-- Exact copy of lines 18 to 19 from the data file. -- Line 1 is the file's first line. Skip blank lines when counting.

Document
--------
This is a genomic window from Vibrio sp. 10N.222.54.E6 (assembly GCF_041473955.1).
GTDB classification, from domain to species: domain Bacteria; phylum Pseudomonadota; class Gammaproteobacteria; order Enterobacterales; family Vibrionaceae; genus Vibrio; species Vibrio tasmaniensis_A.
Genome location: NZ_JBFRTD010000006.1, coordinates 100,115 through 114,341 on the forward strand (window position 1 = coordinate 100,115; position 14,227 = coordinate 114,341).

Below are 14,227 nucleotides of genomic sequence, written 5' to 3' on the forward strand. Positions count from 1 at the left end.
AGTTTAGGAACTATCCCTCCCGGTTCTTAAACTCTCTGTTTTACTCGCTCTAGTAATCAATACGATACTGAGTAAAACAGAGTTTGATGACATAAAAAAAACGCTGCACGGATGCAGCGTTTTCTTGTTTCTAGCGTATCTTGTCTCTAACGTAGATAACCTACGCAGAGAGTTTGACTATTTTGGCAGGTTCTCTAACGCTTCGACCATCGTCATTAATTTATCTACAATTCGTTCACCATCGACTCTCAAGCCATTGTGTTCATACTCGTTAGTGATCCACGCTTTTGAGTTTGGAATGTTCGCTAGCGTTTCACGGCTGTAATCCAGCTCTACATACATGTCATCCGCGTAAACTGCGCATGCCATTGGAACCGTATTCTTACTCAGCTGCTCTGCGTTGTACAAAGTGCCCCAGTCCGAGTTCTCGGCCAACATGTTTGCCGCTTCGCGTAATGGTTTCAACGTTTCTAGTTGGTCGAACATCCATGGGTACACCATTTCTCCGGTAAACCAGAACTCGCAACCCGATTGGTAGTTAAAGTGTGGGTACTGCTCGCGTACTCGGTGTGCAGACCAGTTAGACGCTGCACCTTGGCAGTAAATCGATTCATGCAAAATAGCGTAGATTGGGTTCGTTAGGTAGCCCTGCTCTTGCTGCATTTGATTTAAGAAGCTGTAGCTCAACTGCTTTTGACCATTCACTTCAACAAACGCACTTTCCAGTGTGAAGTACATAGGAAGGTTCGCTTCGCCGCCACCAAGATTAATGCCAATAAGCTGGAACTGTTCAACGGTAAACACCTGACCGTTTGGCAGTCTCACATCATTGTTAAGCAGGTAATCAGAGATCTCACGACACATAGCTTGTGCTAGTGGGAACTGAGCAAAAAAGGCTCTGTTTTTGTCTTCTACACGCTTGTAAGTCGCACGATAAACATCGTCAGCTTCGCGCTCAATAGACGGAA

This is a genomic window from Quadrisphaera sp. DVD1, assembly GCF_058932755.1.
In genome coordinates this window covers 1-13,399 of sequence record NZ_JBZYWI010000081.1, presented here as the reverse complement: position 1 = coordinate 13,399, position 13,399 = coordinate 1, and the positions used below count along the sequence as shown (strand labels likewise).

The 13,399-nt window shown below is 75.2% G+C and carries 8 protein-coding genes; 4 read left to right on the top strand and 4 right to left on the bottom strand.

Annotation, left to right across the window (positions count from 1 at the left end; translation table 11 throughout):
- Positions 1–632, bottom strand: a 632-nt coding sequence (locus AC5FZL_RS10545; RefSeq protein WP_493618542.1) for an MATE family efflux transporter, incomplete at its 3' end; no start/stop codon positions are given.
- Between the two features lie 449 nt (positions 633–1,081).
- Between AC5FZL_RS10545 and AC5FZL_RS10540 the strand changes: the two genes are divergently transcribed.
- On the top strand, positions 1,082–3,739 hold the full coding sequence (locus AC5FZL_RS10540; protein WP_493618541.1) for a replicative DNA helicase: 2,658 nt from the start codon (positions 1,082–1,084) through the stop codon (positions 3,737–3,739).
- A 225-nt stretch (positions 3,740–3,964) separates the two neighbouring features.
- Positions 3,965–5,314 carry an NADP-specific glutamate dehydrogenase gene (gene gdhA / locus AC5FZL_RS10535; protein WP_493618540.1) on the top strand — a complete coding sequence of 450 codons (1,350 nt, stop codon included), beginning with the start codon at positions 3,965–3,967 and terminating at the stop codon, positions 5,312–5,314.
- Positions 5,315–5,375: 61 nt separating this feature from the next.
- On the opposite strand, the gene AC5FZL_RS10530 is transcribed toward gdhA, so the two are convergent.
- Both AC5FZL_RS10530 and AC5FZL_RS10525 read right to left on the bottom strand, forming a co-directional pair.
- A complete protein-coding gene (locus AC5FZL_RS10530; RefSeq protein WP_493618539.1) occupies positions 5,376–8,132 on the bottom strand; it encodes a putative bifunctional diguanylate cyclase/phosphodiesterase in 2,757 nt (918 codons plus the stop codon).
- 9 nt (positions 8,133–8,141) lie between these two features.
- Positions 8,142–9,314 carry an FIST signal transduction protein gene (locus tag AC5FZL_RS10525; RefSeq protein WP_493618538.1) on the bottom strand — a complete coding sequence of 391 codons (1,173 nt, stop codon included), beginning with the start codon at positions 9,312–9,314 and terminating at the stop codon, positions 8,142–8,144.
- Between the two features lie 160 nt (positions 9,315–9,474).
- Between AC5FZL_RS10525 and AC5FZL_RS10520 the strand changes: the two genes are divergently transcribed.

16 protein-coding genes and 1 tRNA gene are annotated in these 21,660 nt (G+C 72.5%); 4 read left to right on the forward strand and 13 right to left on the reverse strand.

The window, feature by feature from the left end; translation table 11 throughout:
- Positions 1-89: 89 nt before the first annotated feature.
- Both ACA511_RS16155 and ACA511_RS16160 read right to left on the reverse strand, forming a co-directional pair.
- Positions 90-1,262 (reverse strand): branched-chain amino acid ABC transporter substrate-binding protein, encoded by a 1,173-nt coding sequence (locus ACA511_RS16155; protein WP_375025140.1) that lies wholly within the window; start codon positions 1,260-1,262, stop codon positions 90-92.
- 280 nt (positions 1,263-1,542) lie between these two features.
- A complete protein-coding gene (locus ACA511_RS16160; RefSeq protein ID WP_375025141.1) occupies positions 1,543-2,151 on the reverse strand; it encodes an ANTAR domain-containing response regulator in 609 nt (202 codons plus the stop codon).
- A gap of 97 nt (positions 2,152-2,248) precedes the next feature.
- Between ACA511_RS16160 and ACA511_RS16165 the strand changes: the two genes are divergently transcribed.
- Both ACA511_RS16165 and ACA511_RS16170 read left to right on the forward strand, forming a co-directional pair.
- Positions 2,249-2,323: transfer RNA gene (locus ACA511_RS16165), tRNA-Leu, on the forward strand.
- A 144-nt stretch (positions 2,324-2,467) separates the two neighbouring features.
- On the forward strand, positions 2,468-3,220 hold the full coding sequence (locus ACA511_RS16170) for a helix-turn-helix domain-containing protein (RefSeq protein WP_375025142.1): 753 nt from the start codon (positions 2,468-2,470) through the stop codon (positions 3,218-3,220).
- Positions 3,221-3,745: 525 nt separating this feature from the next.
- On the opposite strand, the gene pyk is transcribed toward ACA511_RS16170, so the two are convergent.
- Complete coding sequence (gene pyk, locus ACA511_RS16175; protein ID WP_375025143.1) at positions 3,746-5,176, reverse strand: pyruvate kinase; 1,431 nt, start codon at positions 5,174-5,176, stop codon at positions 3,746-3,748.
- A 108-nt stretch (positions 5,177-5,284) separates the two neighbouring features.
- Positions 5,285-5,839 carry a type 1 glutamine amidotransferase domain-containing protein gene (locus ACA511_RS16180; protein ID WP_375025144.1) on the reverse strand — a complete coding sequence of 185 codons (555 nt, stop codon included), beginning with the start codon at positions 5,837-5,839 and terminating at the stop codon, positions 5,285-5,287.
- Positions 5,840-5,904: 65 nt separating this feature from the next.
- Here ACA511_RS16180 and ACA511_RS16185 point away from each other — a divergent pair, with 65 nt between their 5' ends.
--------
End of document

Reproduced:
- Both AC5FZL_RS10530 and AC5FZL_RS10525 read right to left on the bottom strand, forming a co-directional pair.
- A complete protein-coding gene (locus AC5FZL_RS10530; RefSeq protein WP_493618539.1) occupies positions 5,376–8,132 on the bottom strand; it encodes a putative bifunctional diguanylate cyclase/phosphodiesterase in 2,757 nt (918 codons plus the stop codon).